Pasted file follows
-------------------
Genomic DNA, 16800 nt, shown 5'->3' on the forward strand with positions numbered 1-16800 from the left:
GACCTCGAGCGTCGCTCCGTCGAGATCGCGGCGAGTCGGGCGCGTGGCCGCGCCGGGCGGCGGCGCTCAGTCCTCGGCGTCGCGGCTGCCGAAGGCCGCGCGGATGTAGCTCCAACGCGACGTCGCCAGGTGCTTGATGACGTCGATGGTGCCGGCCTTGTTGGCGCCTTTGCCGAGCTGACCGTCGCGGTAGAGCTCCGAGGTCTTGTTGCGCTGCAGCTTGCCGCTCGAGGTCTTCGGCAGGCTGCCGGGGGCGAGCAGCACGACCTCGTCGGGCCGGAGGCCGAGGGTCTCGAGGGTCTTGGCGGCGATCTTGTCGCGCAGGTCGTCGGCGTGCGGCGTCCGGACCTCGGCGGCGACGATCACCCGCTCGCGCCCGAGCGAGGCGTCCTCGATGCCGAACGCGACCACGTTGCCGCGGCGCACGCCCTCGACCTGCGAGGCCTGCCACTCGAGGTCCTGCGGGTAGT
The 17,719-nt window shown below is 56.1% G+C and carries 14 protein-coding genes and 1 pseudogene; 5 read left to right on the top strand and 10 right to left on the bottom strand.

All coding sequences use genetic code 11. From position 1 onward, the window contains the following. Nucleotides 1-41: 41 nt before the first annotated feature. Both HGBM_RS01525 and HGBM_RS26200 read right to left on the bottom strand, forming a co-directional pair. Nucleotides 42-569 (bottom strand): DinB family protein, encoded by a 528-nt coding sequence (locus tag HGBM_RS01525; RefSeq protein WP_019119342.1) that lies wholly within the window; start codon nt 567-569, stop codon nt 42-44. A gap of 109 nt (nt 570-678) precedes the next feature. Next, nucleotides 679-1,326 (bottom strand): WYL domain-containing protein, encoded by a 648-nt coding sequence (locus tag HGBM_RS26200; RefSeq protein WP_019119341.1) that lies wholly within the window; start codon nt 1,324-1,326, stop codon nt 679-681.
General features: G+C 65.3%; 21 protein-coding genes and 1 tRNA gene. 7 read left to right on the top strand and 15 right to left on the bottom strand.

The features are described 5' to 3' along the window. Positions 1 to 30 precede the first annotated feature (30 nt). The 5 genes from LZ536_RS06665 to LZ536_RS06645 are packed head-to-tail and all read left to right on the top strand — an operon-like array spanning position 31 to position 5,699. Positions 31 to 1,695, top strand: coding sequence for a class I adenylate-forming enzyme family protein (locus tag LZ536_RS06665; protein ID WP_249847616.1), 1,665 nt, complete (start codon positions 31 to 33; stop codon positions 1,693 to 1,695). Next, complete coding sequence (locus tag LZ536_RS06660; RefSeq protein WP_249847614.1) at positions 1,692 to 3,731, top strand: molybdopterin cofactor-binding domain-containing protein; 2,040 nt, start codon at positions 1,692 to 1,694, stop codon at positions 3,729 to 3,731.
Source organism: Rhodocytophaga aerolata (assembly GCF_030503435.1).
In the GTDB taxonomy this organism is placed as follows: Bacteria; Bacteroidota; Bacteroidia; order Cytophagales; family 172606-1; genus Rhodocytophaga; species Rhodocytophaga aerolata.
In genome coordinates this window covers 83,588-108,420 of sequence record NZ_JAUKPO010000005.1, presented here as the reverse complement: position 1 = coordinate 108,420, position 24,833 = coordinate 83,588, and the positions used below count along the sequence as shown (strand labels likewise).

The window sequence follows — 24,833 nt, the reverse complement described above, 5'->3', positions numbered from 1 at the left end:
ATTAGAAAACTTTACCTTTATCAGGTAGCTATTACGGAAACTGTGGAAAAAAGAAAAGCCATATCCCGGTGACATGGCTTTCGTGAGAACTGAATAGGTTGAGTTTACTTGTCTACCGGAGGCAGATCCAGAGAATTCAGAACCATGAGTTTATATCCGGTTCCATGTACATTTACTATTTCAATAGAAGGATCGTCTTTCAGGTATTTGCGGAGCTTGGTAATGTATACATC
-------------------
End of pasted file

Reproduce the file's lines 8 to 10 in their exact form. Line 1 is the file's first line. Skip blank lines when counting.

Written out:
In the GTDB taxonomy this organism is placed as follows: Bacteria; Bacteroidota; Bacteroidia; order Cytophagales; family 172606-1; genus Rhodocytophaga; species Rhodocytophaga aerolata.
In genome coordinates this window covers 83,588-108,420 of sequence record NZ_JAUKPO010000005.1, presented here as the reverse complement: position 1 = coordinate 108,420, position 24,833 = coordinate 83,588, and the positions used below count along the sequence as shown (strand labels likewise).

The window sequence follows — 24,833 nt, the reverse complement described above, 5'->3', positions numbered from 1 at the left end: